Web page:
Pro tip: never write a generic greeting line like “To Whom It May Concern” or “Dear Editor” unless you want your pitch to be ignored.
If you can’t summarize what your email is about in the subject line, your pitch stands little chance of being read. Catching the journalist’s attention in that subject line is critical — it is, after all, what makes her decide whether or not to open your email. If it’s boring or gives no indication of what your email is about, she’s likely to move it to her trash folder.
There are several ways to pique curiosity in the subject line. You can include just enough details to make people want to open your email (“What does a chimpanzee have to do with brewing beer?”), or you can include a teaser of the news (“Get the exclusive story of the merger between X and Y”). You can also use statistics you’ve gathered (“79 percent of business owners are failing to do this one thing”).
Some PR pros find success using “TIMELY” or “TIME-SENSITIVE” in the subject line, but don’t abuse it. The pitch should actually be time-sensitive, otherwise, journalists will think you’re crying wolf. If your news is under embargo until a certain date, use “EMBARGO” in your subject line.
The best PR professionals know which journalists to target, but they can also explain why the pitch fits the needs, demographics, or interests of their readership. We can’t express enough the importance of ensuring your pitch is relevant. Even though every PR person should know this, still 80 percent of influencers get irrelevant pitches from brands.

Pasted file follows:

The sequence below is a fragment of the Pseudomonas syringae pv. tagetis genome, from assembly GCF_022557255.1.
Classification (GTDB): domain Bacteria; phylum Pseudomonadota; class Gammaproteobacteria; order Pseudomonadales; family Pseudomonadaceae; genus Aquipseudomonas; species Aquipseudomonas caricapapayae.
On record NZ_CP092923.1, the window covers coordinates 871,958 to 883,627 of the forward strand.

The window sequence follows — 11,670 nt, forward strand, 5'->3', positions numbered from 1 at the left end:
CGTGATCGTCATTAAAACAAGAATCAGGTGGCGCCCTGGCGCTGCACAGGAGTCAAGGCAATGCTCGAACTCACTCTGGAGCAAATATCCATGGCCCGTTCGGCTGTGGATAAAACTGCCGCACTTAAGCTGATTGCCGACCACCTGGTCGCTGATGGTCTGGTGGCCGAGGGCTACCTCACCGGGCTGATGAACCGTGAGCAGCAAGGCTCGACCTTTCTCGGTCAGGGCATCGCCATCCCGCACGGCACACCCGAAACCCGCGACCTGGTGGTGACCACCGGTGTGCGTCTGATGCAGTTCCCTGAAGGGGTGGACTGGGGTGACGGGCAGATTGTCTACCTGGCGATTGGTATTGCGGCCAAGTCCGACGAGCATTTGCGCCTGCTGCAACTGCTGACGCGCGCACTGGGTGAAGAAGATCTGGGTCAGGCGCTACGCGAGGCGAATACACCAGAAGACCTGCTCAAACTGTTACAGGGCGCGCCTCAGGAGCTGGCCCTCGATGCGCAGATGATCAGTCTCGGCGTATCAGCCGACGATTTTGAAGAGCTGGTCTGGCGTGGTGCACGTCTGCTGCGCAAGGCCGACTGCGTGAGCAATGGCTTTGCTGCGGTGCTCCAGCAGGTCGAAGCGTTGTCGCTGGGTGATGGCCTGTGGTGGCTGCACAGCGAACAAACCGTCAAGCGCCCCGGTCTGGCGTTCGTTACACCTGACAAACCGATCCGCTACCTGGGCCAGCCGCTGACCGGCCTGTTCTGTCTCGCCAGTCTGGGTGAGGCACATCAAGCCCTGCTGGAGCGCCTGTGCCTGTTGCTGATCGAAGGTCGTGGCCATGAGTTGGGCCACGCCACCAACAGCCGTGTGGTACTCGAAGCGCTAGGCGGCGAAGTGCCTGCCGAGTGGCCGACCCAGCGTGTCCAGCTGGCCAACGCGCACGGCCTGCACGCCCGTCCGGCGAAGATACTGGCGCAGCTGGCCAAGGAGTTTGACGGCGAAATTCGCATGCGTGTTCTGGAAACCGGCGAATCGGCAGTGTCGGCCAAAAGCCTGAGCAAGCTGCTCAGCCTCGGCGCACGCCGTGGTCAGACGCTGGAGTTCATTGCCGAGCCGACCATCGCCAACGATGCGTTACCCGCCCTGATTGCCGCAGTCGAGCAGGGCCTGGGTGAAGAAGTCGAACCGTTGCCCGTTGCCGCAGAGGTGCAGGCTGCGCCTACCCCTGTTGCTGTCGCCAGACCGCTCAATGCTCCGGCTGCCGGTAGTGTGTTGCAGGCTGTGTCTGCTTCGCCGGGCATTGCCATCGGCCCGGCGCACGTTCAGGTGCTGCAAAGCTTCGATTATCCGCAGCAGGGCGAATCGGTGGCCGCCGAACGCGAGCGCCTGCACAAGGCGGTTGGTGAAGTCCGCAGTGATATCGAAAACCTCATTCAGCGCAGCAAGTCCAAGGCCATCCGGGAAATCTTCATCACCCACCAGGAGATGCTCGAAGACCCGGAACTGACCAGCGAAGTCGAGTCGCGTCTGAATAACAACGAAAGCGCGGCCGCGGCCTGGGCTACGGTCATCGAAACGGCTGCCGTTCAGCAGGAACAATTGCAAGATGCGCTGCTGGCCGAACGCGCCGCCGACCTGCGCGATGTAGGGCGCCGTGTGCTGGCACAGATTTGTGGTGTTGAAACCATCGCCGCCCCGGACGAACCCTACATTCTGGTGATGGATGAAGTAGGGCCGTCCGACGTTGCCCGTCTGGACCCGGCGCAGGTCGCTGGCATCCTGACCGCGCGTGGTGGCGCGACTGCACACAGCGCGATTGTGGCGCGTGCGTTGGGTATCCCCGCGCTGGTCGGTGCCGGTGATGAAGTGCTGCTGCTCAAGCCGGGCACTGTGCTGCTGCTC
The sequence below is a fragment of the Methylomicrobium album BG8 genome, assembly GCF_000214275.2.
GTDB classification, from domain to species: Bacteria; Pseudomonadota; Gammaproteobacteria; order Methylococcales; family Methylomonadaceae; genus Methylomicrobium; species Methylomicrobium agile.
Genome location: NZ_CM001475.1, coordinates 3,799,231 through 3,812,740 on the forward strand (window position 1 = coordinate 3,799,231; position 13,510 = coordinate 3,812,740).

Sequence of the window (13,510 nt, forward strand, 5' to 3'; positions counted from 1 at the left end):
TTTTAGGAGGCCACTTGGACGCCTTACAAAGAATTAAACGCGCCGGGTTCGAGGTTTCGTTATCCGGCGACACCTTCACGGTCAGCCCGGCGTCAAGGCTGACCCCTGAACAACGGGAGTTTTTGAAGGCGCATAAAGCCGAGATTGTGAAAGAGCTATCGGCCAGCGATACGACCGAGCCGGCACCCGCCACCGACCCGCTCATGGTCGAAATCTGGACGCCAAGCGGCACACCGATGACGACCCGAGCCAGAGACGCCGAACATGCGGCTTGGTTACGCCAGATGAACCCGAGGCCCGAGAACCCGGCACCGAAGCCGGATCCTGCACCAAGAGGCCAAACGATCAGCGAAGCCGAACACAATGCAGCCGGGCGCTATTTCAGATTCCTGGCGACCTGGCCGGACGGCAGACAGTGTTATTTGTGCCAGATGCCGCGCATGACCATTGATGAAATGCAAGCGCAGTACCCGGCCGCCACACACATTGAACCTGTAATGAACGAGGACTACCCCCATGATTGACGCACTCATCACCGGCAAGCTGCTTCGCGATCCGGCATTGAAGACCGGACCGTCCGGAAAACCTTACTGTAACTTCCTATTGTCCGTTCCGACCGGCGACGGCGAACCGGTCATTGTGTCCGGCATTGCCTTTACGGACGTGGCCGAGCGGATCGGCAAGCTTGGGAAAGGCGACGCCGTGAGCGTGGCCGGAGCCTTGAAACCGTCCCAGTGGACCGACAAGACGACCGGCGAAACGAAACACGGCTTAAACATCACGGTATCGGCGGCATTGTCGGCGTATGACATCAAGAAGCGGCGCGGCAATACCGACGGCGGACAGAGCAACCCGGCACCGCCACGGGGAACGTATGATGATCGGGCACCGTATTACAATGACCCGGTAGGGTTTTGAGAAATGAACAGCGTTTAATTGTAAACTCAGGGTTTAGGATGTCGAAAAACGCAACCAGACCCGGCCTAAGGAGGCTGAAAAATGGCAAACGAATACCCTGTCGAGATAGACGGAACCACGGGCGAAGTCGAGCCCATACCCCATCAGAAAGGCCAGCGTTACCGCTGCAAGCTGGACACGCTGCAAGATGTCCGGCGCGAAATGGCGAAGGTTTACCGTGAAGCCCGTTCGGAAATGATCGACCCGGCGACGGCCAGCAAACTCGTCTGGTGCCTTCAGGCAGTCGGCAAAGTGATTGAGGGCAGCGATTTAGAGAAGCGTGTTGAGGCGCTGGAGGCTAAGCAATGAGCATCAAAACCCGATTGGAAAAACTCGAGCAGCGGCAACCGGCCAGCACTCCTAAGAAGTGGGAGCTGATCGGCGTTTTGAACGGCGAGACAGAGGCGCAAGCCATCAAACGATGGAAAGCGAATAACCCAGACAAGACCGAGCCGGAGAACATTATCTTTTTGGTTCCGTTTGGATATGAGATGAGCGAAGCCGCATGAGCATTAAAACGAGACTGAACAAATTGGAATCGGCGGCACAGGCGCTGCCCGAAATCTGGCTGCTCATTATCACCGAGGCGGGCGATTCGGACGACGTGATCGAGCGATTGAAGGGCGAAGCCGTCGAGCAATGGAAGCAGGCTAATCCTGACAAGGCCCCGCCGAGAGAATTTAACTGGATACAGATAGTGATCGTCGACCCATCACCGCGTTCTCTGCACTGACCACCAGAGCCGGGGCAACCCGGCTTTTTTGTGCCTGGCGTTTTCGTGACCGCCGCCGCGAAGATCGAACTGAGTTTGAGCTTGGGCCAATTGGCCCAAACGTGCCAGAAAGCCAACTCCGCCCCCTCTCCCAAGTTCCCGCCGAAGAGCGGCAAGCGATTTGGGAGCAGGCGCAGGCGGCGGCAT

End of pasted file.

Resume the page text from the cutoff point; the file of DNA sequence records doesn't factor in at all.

Who is the audience? What stories resonate with them? Which are they sharing on social media or commenting on?
Remember, you’re trying to sell this media influencer on your story. That means you need to be able to explain why the issue is important to her audience, and why they will care. If you know what sells to that audience, you’ll have an easier time getting the journalist to buy it.
Every public relations professional has encountered the client who pushes a press release that isn’t all that exciting or even newsworthy. Your job is to make it newsworthy, in a natural way. The key to success? Storytelling.
When you can take your client’s not-so-newsy news and turn it into a compelling story, that’s when journalists perk up. Read other human interest stories and take note of what appeals to you. Put the human aspect into your brand’s story, and your audience will be able to relate.
And if you find it impossible, be honest with your client or employer. Not everything needs to be turned into a press release. It may be better writing it as a post for the company blog than wasting a journalist's time.
Journalists work on tight deadlines, and one of their biggest pet peeves is not being able to reach the PR person who sent them an email when they need additional details. They take note of who replies in five minutes and who takes a day or more (guess which they’re more excited to work with?). Being available to provide additional details, quotes, or photos is imperative if you want the coverage.
It can be helpful if you bundle up everything a media influencer may need to write the story: brand logo, product or event photos, executive bios, media kit, press release, et cetera. Put everything in a folder in the cloud and send the link. This will minimize the back-and-forth emailing that can eat up a journalist’s valuable time.